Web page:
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HOME : African & Tribal Art : Masterpieces of African Art : Kongo Ivory Sculpture of the Virgin Mary
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Kongo Ivory Sculpture of the Virgin Mary - CK.0080
Origin: Western DRC
Circa: 18th th Century AD to 19th th Century AD
Dimensions: 8.25" (21.0cm) high x 1.5" (3.8cm) wide
Collection: African
Medium: Ivory

Location: United States
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Christianity was introduced into the central west African region ruled by the Kingdom of the Kongo by the Portuguese during the end of the 15th century. Soon after, the King converted to Christianity and within a generation, Christianity was officially adopted as the state religion. Portuguese advisors worked alongside Kongo natives to develop local religion institutions following the Roman Catholic model. Over time, the Kongo developed a unique syncretic version of Christianity that incorporated native customs, beliefs, and linguistic phrases in order to appeal to a broader public. Although this seemingly impure form of Christianity offended some strict European clergy, these native traditions were well entrenched. Although the Kingdom of the Kongo was eventually terminated by the Portuguese in the early 20th century, the Kongo peoples themselves thrive today, spread across the modern nations of the Democratic Republic of the Congo, the Republic of the Congo, and Angola. Christianity continues to be practiced among a significant percentage of the population.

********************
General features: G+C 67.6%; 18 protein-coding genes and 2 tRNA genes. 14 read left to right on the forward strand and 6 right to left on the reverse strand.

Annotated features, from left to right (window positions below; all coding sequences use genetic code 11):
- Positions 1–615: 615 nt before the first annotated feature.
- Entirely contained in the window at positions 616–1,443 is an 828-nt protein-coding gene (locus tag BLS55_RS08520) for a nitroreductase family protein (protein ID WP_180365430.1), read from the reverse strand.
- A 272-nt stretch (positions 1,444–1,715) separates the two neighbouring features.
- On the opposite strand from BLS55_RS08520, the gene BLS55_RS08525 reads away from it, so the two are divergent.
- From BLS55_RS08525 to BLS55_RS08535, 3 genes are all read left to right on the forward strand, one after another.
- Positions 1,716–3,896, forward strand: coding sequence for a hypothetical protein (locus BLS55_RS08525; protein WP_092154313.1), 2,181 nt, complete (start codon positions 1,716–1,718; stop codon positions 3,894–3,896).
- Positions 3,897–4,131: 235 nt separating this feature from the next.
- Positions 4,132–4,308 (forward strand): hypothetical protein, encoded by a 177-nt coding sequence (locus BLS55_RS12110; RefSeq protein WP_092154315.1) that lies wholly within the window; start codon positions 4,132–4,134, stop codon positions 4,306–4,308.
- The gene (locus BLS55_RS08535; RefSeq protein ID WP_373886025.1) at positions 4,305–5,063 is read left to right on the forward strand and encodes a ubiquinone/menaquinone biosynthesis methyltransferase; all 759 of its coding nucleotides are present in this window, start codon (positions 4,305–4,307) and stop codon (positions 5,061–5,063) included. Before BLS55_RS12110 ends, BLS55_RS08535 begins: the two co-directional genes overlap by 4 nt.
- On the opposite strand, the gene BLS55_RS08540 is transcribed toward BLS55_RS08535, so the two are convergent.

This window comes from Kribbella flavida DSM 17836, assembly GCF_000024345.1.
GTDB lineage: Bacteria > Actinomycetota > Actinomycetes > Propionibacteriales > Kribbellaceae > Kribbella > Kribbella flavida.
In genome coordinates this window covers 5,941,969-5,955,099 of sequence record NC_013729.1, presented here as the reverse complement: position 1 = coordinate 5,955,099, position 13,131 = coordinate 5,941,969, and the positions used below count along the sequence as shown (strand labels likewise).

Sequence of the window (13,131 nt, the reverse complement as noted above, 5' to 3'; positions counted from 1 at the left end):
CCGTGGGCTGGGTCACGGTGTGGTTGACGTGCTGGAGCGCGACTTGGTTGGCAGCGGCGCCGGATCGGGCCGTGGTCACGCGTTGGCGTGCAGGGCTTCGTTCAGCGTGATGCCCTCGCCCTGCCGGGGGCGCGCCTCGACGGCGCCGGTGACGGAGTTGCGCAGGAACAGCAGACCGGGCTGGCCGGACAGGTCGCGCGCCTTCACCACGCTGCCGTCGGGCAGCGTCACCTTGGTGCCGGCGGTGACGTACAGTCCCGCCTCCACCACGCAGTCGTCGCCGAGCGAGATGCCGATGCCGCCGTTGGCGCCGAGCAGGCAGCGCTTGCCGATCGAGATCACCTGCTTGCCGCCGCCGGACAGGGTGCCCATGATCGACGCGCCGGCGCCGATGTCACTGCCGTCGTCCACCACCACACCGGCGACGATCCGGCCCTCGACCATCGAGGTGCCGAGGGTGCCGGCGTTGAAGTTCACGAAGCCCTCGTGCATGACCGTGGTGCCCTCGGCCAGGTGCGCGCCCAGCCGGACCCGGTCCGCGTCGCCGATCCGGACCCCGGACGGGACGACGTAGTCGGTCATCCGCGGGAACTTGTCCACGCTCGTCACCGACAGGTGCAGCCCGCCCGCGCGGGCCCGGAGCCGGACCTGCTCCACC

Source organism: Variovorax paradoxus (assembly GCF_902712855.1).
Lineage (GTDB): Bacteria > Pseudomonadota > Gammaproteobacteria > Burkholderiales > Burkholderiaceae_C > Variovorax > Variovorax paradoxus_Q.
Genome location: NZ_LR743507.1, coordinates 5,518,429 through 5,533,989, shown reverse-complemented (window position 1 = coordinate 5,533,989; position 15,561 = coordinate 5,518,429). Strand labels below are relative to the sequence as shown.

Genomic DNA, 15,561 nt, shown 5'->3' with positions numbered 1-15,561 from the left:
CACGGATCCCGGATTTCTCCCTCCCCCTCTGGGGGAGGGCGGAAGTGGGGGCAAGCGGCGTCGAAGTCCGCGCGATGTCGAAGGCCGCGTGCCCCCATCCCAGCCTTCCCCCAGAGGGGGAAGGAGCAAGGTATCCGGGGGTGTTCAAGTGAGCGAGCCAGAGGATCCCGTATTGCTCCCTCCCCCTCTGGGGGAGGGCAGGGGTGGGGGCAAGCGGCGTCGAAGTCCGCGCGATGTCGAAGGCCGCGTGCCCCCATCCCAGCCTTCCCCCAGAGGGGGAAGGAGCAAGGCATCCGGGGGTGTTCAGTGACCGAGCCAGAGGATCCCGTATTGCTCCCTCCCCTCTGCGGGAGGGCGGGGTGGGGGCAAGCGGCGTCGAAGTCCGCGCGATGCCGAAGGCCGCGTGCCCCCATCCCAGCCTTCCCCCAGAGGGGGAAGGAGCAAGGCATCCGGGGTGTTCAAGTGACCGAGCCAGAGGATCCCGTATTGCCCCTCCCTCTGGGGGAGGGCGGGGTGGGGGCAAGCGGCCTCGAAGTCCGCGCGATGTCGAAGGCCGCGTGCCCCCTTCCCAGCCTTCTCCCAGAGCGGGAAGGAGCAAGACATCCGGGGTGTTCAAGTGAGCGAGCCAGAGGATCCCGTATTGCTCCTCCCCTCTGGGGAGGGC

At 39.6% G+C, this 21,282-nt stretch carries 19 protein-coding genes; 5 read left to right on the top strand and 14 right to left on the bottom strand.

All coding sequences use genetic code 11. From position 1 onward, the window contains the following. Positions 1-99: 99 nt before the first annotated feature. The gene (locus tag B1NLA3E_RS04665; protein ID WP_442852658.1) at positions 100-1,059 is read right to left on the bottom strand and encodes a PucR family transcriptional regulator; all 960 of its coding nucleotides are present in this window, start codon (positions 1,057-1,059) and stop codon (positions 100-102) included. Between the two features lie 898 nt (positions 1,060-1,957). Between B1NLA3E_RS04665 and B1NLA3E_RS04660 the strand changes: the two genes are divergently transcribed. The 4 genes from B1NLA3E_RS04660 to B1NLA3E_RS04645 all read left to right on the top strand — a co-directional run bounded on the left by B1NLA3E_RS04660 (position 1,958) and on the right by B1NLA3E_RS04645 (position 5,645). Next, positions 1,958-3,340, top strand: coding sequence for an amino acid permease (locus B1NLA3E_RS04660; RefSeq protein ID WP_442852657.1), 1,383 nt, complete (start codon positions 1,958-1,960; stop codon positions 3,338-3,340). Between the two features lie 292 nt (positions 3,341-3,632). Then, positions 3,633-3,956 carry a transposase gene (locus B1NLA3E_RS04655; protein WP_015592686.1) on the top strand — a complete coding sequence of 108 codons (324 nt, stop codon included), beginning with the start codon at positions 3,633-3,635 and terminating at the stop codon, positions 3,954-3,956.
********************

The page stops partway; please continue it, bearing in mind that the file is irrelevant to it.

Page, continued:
This ivory figure depicts the Virgin Mary standing with her hands clasped together in prayer. A beaded rosary with a cross pendant dangles down from her hands and falls just below her knees. She wears a hooded robe that covers her upper body while a long skirt lifts up at the bottom, revealing her bare feet. The overall form of this sculpture echoes the natural shape of the ivory. Stained brown, certain parts reveal the white hue of the ivory beneath, having been rubbed bare by the faithful. Clearly this sculpture was no mere decorative piece, but played an active role in the spiritual life of its previous owners. The Kongo have long believed that sculptures were inhabited by spirits that were able to affect the lives of the living. Surely they must have believed this sculpture of the Virgin Mary had the power to influence their lives for the better. - (CK.0080)


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